Career advice

Dealing with a colleague who's holding back your team

Medical settings are fast-paced and busy, so if someone is not pulling their weight, it can have a big effect on the rest of the team and the quality of care being given. What if it is one of your colleagues who is not fulfilling their duties or performing to the required standard?

Medical settings are fast-paced and busy, so if someone is not pulling their weight, it can have a big effect on the rest of the team and the quality of care being given. What if it is one of your colleagues who is not fulfilling their duties or performing to the required standard?

Picture credit: Paul Stuart

‘The first step in dealing with this kind of situation should be to speak to the colleague directly,’ says Nick Simpson, CEO of health recruiter MSI Group. ‘There is a fine balance between working quickly and working safely and you may find that a colleague is being particularly diligent with tasks they are less familiar with.’

Michelle Brown, discipline lead for healthcare practice at the University of Derby’s Chesterfield campus, urges a cautious approach. ‘Ensure you’re not being too harsh or judgemental,’ she says. ‘If you still feel your colleague is not managing their workload in a fair manner, then an open, frank discussion may be required. This needs to be done sensitively because there may be personal reasons for their lack of interest or willingness to support you in the work environment.’

Do:

Try to discuss your concerns with the individual.

Seek assurance that the issue has been resolved.

Escalate concerns if you are not reassured about the outcome.

Report it immediately if you feel there is the potential for patient harm.

Report it immediately using formal incident reporting if you feel there has been a ‘near miss’.

Don’t:

Keep quiet and think it is not your problem.

Go straight to your manager unless there is the potential for patient harm.

Collect evidence to present to the culprit in the first instance.

Feel you are in the wrong.

Have the conversation away from other colleagues, advises Mr Simpson. ‘Approach the situation calmly and aim to find out why they might not be pulling their weight by asking questions,’ he says.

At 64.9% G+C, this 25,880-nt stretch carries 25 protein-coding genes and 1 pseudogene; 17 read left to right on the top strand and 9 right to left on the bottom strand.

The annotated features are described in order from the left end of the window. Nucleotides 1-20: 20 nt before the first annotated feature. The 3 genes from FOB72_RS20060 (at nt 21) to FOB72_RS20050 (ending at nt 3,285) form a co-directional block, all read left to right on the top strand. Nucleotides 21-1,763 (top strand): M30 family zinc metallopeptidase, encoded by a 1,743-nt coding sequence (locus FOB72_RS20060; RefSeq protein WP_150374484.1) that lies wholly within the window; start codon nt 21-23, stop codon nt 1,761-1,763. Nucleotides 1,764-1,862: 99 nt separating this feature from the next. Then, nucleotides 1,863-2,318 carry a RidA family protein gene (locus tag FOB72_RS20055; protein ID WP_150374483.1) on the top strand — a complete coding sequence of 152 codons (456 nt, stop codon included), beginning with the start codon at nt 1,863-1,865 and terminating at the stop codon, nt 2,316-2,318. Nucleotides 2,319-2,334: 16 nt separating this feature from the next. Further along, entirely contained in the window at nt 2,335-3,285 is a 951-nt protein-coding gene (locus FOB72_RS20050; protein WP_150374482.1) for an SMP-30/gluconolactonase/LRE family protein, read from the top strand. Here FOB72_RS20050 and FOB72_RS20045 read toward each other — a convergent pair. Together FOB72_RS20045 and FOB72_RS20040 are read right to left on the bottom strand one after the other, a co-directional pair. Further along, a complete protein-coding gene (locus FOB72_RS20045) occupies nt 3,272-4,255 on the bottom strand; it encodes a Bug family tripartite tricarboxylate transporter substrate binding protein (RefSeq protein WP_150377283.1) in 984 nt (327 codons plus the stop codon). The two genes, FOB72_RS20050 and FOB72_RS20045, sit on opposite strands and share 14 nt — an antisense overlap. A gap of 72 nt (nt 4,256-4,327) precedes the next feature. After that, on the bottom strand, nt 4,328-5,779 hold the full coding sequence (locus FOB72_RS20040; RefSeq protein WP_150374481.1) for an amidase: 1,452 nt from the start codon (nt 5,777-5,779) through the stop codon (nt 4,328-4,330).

‘Try not to broach the conversation in a defensive way, or imply they are lazy. You may find they are less attentive because of personal stresses, or perhaps because they are struggling with their tasks.’

However, if the conversation proves fruitless and they continue to put off their duties, approach your supervisor. ‘Explain how it is affecting your workload, and the team’s productivity,’ says Mr Simpson. ‘If you have any concerns about patient safety being compromised, ensure you make these known to your line manager, as this could lead to potentially serious circumstances. If you find that speaking to your boss does little to resolve the situation, you could then speak to HR or contact your relevant union representative.’

Historically, escalating concerns has been difficult to do, admits Ms Brown. ‘But we are in an environment where failure to escalate concerns can cause serious harm to patients,’ she adds. ‘Health care is a profession that comes with the responsibility to keep patients safe.

Mr Simpson says that if a colleague’s work attitudes are starting to affect your ability to work with them, you must try and find a way to resolve the issue. ‘Even if your colleagues are equally aware of a colleague’s behaviour, try not to let it evolve into workplace gossip. Nothing good will come of talking behind their back’.

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